Beginning 14: Everything is More Expensive

MP3 Audio (Lesson) | MP3 Audio (Dialog)

We hate to say it, but unfortunately things are more expensive. That’s just the way it’s going to be. At least in this lesson we can moan and groan about it a little bit in Portuguese.

Lesson audio

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Dialog audio

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 A: Uma dúzia de ovos por favor.
A dozen eggs please.
  B: Tá bom, 5 reais.
OK, 5 reals.
  A: O que é isso, são ovos, não diamantes.
What’s that, they are eggs, not diamonds.
  B: Sei, mas infelizmente está tudo mais caro.
I know, but unfortunately everything is more expensive.


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  1. H.O.King

    Why does the guy in the dialog say “Sei, mas infelizmente está tudo mais caro” and not “Sei, mas infelizmente tudo está mais caro”. He switched tudo and está ! Obrigado.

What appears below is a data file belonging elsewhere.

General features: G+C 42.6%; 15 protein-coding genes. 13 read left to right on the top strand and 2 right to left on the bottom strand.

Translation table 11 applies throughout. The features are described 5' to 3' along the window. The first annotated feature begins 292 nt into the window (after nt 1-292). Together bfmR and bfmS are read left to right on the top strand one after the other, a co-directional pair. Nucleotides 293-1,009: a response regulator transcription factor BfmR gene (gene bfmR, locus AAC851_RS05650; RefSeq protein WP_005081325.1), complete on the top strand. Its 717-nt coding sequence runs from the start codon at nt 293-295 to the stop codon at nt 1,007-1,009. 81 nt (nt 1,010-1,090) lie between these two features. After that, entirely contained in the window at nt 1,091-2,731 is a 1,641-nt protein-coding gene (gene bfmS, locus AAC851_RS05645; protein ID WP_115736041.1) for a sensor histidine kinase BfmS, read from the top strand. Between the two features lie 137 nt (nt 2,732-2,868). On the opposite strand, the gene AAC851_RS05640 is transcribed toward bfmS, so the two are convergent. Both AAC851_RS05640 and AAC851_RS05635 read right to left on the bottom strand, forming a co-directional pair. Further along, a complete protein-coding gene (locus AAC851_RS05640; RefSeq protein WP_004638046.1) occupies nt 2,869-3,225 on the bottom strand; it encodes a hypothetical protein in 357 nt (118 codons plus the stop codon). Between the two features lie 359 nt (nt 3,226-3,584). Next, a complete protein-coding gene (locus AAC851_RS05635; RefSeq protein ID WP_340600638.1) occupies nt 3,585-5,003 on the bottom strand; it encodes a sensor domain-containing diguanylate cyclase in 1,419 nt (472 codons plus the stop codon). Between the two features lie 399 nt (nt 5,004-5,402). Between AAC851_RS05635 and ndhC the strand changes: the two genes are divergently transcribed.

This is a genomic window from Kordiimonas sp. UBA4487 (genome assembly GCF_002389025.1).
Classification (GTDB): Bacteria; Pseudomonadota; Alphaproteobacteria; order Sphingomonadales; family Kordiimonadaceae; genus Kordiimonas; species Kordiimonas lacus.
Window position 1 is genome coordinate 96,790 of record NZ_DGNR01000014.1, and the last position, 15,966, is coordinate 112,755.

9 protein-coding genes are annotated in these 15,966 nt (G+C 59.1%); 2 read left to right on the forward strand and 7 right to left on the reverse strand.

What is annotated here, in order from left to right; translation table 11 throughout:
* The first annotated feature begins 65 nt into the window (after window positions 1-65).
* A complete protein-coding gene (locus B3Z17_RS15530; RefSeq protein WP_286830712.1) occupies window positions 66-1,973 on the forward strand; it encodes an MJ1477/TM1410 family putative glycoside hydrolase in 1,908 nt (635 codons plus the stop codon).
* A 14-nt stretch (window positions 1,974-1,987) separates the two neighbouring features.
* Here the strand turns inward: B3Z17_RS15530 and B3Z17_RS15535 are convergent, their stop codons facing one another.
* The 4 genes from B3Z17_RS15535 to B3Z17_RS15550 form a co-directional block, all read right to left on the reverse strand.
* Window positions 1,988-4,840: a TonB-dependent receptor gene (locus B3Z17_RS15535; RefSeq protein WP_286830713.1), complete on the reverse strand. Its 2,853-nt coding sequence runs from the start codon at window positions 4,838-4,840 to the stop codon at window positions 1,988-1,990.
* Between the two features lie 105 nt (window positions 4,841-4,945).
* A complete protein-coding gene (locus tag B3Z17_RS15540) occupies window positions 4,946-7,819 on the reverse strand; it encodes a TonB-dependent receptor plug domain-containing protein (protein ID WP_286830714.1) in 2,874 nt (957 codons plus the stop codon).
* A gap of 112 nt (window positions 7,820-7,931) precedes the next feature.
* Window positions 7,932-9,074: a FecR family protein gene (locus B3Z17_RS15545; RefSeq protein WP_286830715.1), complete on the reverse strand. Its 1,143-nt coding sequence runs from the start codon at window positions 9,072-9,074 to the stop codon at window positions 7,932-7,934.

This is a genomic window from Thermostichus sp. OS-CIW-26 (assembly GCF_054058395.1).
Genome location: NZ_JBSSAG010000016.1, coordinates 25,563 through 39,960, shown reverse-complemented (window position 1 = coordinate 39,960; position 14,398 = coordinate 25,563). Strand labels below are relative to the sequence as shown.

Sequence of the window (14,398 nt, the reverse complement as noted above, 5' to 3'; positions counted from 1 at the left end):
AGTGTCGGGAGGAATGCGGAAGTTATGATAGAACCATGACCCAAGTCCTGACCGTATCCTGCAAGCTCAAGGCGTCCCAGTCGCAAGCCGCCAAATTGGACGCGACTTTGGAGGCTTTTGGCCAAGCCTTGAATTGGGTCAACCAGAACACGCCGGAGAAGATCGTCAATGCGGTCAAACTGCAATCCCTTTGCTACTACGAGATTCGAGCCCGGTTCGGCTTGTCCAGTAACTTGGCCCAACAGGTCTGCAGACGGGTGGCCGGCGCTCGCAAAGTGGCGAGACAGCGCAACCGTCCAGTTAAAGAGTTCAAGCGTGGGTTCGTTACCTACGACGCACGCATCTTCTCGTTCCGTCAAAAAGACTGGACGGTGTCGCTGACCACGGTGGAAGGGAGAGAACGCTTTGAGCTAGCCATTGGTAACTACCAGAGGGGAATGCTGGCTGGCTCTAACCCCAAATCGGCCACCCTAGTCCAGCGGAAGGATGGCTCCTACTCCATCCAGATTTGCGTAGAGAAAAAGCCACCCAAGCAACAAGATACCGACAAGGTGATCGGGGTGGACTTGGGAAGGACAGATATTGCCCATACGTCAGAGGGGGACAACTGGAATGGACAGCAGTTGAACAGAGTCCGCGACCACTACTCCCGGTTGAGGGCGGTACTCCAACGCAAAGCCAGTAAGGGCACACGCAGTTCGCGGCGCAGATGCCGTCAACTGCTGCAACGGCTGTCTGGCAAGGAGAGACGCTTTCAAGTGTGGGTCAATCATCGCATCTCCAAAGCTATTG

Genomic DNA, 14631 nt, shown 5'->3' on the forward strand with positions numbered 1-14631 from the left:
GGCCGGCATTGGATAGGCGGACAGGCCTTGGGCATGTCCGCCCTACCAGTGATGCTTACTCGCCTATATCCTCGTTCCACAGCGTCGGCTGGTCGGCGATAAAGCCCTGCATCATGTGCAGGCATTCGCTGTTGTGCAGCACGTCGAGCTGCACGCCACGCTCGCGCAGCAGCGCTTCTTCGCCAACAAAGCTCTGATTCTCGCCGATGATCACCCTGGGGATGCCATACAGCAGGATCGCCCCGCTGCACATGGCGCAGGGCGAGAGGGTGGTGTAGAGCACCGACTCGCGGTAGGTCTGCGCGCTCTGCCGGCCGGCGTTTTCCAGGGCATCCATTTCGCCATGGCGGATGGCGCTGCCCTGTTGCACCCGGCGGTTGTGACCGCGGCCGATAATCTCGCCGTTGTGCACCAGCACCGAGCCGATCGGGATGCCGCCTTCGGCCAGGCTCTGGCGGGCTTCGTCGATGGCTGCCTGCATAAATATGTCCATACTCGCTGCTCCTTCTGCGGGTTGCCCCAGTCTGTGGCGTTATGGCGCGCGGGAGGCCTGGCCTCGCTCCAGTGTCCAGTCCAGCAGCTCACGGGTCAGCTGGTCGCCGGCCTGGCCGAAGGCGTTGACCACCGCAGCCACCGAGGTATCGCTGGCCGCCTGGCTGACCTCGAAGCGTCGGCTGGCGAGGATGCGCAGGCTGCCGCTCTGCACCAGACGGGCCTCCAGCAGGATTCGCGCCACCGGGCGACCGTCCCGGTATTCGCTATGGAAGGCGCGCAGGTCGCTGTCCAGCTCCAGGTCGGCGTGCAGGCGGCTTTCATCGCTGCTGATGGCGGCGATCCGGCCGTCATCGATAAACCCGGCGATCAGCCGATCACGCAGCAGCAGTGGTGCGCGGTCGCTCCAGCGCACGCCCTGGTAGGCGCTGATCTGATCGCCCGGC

1. Orlando Kelm

      Maybe the best way to think of this is to say that the normal word order in Portuguese is Subject – Verb – Object. As such, Tudo está mais caro is your default way to say the phrase ‘everything is more expensive.’ When speakers change word order, it’s kind of a way to give extra emphasis to some part of a sentence. So by saying ‘está tudo mais caro’ it just makes things jump out a bit more.
      We do similar things in English, often with a change in pitch or loudness, adding extra stress. Brazilians can do this too, but sometimes changing word order has the same effect.

      1. Amy

        Brazilians really prefer the verb, don’t they. They put verbs first, many times. 0.0

        1. Orlando Kelm

          It is how Brazilians respond to question, e.g, falo, sim. quero, sim. vejo, sim. etc.